One way to quit a virtual reality game is by eating a burrito.
That’s how you do it in Job Simulator 2050, from Owlchemy Labs—a game that envisions banal jobs decades from now. The “exit burrito” came up again and again during a panel conversation about media’s next frontier at Dumbo’s Made in New York Media Center in April, one of several discussions about storytelling in virtual reality that the Observer has attended over the last few months.
The virtual reality community is in a bit of a frenetic state right now. There’s this sense both that it is about to crack the public’s consciousness because its technology is finally good enough to hold people’s attention, and yet no one has made the piece that convinces the slow adopters to find some goggles and put them on. Maybe watching the Olympics with the Samsung Gear will do it?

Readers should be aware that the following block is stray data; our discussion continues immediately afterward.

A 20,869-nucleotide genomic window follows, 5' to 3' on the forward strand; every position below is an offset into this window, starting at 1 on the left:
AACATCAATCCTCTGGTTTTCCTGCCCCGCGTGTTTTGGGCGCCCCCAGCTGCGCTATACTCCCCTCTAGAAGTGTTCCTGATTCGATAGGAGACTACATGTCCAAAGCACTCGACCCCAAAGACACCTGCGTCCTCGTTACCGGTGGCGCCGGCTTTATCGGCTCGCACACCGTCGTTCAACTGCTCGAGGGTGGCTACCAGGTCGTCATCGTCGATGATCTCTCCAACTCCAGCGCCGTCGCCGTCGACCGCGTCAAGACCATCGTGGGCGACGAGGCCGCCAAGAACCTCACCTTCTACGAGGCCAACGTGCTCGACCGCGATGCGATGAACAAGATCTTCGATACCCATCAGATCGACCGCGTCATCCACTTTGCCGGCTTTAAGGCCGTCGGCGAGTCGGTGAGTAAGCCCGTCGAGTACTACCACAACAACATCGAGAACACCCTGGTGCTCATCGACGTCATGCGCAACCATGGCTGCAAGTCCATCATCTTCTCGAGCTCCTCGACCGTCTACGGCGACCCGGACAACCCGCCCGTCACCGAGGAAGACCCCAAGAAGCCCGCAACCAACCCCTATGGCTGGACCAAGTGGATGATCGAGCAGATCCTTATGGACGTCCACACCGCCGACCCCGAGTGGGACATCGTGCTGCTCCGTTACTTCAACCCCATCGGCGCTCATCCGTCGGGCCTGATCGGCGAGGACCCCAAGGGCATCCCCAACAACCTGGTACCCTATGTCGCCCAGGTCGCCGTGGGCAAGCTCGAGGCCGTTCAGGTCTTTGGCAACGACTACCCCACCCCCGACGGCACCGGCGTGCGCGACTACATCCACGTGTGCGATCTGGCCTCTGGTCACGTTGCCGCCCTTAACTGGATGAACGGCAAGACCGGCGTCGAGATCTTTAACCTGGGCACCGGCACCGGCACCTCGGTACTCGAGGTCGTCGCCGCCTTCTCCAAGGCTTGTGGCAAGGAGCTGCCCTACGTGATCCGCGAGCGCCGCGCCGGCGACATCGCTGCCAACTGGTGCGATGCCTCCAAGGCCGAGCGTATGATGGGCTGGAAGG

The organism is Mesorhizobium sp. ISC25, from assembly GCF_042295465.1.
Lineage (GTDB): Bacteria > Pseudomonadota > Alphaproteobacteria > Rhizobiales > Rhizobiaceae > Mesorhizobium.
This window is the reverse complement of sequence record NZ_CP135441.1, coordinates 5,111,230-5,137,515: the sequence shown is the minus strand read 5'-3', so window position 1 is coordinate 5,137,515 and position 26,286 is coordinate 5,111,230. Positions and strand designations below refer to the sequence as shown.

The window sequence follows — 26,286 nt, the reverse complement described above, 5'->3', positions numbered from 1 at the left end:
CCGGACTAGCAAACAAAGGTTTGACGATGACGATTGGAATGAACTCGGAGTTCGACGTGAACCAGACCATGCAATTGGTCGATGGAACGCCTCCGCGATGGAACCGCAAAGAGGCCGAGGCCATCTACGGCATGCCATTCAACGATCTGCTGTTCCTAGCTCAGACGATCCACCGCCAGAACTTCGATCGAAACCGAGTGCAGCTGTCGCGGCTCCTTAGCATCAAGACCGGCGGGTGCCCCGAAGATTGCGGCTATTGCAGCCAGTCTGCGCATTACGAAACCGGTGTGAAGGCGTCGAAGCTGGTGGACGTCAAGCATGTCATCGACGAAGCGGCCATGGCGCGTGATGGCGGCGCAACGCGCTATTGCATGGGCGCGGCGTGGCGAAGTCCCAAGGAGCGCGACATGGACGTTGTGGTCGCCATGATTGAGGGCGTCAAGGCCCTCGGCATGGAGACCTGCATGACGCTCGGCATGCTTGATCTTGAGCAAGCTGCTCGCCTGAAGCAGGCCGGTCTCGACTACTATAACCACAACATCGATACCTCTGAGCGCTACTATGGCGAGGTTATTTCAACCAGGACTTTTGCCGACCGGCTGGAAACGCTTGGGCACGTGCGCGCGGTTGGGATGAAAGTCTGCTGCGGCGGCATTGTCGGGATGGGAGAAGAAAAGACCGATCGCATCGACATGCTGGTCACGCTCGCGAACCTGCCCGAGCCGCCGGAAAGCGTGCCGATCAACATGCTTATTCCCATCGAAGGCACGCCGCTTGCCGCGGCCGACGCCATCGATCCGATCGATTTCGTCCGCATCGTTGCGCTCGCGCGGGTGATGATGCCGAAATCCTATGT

Meredith Finkelstein said, “There’s no grammar yet,” during the event in Dumbo. She’s the co-founder of a do-it-yourself VR platform called Kokowa. The medium doesn’t have traditions and forms that consumers can read instinctively yet, such as the feature film’s close-up.
When we see a close up in a movie, we know we are meant to interpret the emotion on the actor’s face. Virtual reality makes a lot of new experiences possible but it also makes it harder to, for example, tell participants to look just here, closely, right now. The whole point of VR is that participants can look anywhere they want, any time.